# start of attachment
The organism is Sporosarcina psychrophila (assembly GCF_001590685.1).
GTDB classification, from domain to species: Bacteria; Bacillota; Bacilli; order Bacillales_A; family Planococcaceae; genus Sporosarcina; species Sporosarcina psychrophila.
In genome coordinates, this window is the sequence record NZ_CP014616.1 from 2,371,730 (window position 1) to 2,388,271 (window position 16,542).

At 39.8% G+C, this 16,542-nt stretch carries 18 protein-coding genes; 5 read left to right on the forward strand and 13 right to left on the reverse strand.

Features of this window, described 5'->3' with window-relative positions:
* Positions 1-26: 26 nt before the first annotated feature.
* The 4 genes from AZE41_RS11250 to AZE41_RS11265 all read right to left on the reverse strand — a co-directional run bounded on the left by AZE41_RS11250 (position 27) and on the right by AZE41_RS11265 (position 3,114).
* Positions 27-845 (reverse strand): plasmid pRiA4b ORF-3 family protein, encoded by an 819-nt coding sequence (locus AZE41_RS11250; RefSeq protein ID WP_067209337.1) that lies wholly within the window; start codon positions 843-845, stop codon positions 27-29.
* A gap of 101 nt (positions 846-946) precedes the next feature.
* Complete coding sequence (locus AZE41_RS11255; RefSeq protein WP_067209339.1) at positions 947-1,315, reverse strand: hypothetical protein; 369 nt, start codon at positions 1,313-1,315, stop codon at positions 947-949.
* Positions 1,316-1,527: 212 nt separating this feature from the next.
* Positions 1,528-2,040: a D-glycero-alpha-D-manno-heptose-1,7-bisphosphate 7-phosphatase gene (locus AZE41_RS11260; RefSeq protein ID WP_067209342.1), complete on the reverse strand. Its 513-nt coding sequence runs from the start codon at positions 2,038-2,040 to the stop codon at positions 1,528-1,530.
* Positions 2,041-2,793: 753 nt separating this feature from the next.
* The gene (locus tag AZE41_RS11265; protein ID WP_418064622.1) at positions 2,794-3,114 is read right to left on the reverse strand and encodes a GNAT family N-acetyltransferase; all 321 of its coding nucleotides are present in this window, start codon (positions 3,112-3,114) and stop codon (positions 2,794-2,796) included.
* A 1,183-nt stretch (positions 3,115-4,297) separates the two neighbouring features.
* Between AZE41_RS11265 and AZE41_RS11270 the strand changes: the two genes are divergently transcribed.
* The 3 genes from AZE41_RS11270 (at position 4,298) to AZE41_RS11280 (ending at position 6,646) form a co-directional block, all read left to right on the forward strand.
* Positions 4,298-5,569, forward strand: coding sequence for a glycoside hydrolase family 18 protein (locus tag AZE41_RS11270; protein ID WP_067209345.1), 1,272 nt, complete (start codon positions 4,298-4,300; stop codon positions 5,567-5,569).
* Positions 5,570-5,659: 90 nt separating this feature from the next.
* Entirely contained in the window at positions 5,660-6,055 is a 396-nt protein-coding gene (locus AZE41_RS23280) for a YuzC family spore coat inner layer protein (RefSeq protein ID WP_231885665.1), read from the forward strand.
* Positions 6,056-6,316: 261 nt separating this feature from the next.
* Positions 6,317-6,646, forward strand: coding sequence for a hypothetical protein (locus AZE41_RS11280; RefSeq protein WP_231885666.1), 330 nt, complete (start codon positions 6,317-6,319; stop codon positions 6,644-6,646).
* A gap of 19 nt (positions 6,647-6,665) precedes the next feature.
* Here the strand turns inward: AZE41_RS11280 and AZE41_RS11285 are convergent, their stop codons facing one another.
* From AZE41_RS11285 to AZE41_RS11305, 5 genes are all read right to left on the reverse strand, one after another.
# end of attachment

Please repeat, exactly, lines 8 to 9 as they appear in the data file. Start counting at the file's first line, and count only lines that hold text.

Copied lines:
* Positions 27-845 (reverse strand): plasmid pRiA4b ORF-3 family protein, encoded by an 819-nt coding sequence (locus AZE41_RS11250; RefSeq protein ID WP_067209337.1) that lies wholly within the window; start codon positions 843-845, stop codon positions 27-29.
* A gap of 101 nt (positions 846-946) precedes the next feature.